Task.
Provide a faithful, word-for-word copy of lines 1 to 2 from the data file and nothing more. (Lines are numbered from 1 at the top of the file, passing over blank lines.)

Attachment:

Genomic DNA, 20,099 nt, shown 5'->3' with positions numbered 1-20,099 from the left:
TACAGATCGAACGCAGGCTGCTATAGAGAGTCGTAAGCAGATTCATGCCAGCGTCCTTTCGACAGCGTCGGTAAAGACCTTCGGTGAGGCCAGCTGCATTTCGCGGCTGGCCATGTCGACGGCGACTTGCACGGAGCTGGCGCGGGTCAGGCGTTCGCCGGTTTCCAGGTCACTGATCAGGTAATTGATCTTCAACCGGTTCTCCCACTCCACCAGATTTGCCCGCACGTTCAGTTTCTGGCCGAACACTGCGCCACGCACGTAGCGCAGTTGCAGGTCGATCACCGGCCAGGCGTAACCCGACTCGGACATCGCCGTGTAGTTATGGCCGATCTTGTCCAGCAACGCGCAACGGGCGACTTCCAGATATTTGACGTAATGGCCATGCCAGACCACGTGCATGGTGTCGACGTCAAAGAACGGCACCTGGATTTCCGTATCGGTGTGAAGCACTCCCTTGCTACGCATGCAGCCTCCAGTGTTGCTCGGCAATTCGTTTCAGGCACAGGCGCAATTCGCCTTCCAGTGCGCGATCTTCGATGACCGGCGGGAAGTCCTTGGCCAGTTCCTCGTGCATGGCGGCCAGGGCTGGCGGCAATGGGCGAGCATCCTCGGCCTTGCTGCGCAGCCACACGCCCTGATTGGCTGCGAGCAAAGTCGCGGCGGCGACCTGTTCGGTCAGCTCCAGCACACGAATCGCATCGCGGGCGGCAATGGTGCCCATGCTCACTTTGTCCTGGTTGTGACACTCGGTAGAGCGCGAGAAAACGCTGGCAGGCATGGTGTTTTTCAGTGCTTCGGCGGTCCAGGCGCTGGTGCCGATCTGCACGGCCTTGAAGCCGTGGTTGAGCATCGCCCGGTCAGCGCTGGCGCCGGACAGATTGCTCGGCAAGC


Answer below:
Genomic DNA, 20,099 nt, shown 5'->3' with positions numbered 1-20,099 from the left:
TACAGATCGAACGCAGGCTGCTATAGAGAGTCGTAAGCAGATTCATGCCAGCGTCCTTTCGACAGCGTCGGTAAAGACCTTCGGTGAGGCCAGCTGCATTTCGCGGCTGGCCATGTCGACGGCGACTTGCACGGAGCTGGCGCGGGTCAGGCGTTCGCCGGTTTCCAGGTCACTGATCAGGTAATTGATCTTCAACCGGTTCTCCCACTCCACCAGATTTGCCCGCACGTTCAGTTTCTGGCCGAACACTGCGCCACGCACGTAGCGCAGTTGCAGGTCGATCACCGGCCAGGCGTAACCCGACTCGGACATCGCCGTGTAGTTATGGCCGATCTTGTCCAGCAACGCGCAACGGGCGACTTCCAGATATTTGACGTAATGGCCATGCCAGACCACGTGCATGGTGTCGACGTCAAAGAACGGCACCTGGATTTCCGTATCGGTGTGAAGCACTCCCTTGCTACGCATGCAGCCTCCAGTGTTGCTCGGCAATTCGTTTCAGGCACAGGCGCAATTCGCCTTCCAGTGCGCGATCTTCGATGACCGGCGGGAAGTCCTTGGCCAGTTCCTCGTGCATGGCGGCCAGGGCTGGCGGCAATGGGCGAGCATCCTCGGCCTTGCTGCGCAGCCACACGCCCTGATTGGCTGCGAGCAAAGTCGCGGCGGCGACCTGTTCGGTCAGCTCCAGCACACGAATCGCATCGCGGGCGGCAATGGTGCCCATGCTCACTTTGTCCTGGTTGTGACACTCGGTAGAGCGCGAGAAAACGCTGGCAGGCATGGTGTTTTTCAGTGCTTCGGCGGTCCAGGCGCTGGTGCCGATCTGCACGGCCTTGAAGCCGTGGTTGAGCATCGCCCGGTCAGCGCTGGCGCCGGACAGATTGCTCGGCAAGC